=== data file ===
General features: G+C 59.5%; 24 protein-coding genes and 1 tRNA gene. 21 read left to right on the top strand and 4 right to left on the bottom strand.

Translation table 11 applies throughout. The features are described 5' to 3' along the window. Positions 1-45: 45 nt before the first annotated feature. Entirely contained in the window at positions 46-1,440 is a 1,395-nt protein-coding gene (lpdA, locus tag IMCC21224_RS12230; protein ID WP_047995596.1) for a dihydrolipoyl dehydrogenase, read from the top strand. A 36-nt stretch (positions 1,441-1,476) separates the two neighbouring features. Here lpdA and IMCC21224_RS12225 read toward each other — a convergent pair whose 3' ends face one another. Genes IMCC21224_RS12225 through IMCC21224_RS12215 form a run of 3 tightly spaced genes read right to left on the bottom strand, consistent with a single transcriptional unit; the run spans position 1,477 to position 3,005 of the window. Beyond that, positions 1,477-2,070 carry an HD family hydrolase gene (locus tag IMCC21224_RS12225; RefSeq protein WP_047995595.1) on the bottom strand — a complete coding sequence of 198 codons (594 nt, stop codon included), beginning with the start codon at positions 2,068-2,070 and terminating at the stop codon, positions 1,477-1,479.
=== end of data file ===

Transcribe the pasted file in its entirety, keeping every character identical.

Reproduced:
General features: G+C 59.5%; 24 protein-coding genes and 1 tRNA gene. 21 read left to right on the top strand and 4 right to left on the bottom strand.

Translation table 11 applies throughout. The features are described 5' to 3' along the window. Positions 1-45: 45 nt before the first annotated feature. Entirely contained in the window at positions 46-1,440 is a 1,395-nt protein-coding gene (lpdA, locus tag IMCC21224_RS12230; protein ID WP_047995596.1) for a dihydrolipoyl dehydrogenase, read from the top strand. A 36-nt stretch (positions 1,441-1,476) separates the two neighbouring features. Here lpdA and IMCC21224_RS12225 read toward each other — a convergent pair whose 3' ends face one another. Genes IMCC21224_RS12225 through IMCC21224_RS12215 form a run of 3 tightly spaced genes read right to left on the bottom strand, consistent with a single transcriptional unit; the run spans position 1,477 to position 3,005 of the window. Beyond that, positions 1,477-2,070 carry an HD family hydrolase gene (locus tag IMCC21224_RS12225; RefSeq protein WP_047995595.1) on the bottom strand — a complete coding sequence of 198 codons (594 nt, stop codon included), beginning with the start codon at positions 2,068-2,070 and terminating at the stop codon, positions 1,477-1,479.